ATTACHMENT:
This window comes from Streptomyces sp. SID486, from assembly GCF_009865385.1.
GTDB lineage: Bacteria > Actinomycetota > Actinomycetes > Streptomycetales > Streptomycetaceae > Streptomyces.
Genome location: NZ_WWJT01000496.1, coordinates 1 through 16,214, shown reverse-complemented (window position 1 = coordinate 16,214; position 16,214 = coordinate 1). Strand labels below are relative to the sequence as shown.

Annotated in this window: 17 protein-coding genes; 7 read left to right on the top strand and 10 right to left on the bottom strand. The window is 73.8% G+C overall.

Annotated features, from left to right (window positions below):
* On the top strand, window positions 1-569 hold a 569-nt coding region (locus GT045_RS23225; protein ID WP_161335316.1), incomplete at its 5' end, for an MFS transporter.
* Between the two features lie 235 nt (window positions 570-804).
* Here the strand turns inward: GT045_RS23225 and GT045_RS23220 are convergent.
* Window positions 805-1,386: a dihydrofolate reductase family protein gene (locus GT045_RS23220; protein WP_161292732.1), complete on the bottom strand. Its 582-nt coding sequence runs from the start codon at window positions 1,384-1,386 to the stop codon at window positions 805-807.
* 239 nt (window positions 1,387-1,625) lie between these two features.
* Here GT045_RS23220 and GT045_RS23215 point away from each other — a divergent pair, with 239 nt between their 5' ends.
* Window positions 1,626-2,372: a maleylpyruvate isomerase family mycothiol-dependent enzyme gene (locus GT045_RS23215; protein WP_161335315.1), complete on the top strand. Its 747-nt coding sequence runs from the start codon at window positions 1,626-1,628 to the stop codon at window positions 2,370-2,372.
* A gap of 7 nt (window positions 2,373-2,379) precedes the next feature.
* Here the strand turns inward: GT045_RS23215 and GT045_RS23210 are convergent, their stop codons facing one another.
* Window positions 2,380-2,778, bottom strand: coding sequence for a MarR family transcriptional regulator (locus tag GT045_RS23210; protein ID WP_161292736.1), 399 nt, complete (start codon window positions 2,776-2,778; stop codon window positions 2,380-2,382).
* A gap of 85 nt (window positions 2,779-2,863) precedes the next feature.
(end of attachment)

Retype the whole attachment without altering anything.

This window comes from Streptomyces sp. SID486, from assembly GCF_009865385.1.
GTDB lineage: Bacteria > Actinomycetota > Actinomycetes > Streptomycetales > Streptomycetaceae > Streptomyces.
Genome location: NZ_WWJT01000496.1, coordinates 1 through 16,214, shown reverse-complemented (window position 1 = coordinate 16,214; position 16,214 = coordinate 1). Strand labels below are relative to the sequence as shown.

Annotated in this window: 17 protein-coding genes; 7 read left to right on the top strand and 10 right to left on the bottom strand. The window is 73.8% G+C overall.

Annotated features, from left to right (window positions below):
* On the top strand, window positions 1-569 hold a 569-nt coding region (locus GT045_RS23225; protein ID WP_161335316.1), incomplete at its 5' end, for an MFS transporter.
* Between the two features lie 235 nt (window positions 570-804).
* Here the strand turns inward: GT045_RS23225 and GT045_RS23220 are convergent.
* Window positions 805-1,386: a dihydrofolate reductase family protein gene (locus GT045_RS23220; protein WP_161292732.1), complete on the bottom strand. Its 582-nt coding sequence runs from the start codon at window positions 1,384-1,386 to the stop codon at window positions 805-807.
* 239 nt (window positions 1,387-1,625) lie between these two features.
* Here GT045_RS23220 and GT045_RS23215 point away from each other — a divergent pair, with 239 nt between their 5' ends.
* Window positions 1,626-2,372: a maleylpyruvate isomerase family mycothiol-dependent enzyme gene (locus GT045_RS23215; protein WP_161335315.1), complete on the top strand. Its 747-nt coding sequence runs from the start codon at window positions 1,626-1,628 to the stop codon at window positions 2,370-2,372.
* A gap of 7 nt (window positions 2,373-2,379) precedes the next feature.
* Here the strand turns inward: GT045_RS23215 and GT045_RS23210 are convergent, their stop codons facing one another.
* Window positions 2,380-2,778, bottom strand: coding sequence for a MarR family transcriptional regulator (locus tag GT045_RS23210; protein ID WP_161292736.1), 399 nt, complete (start codon window positions 2,776-2,778; stop codon window positions 2,380-2,382).
* A gap of 85 nt (window positions 2,779-2,863) precedes the next feature.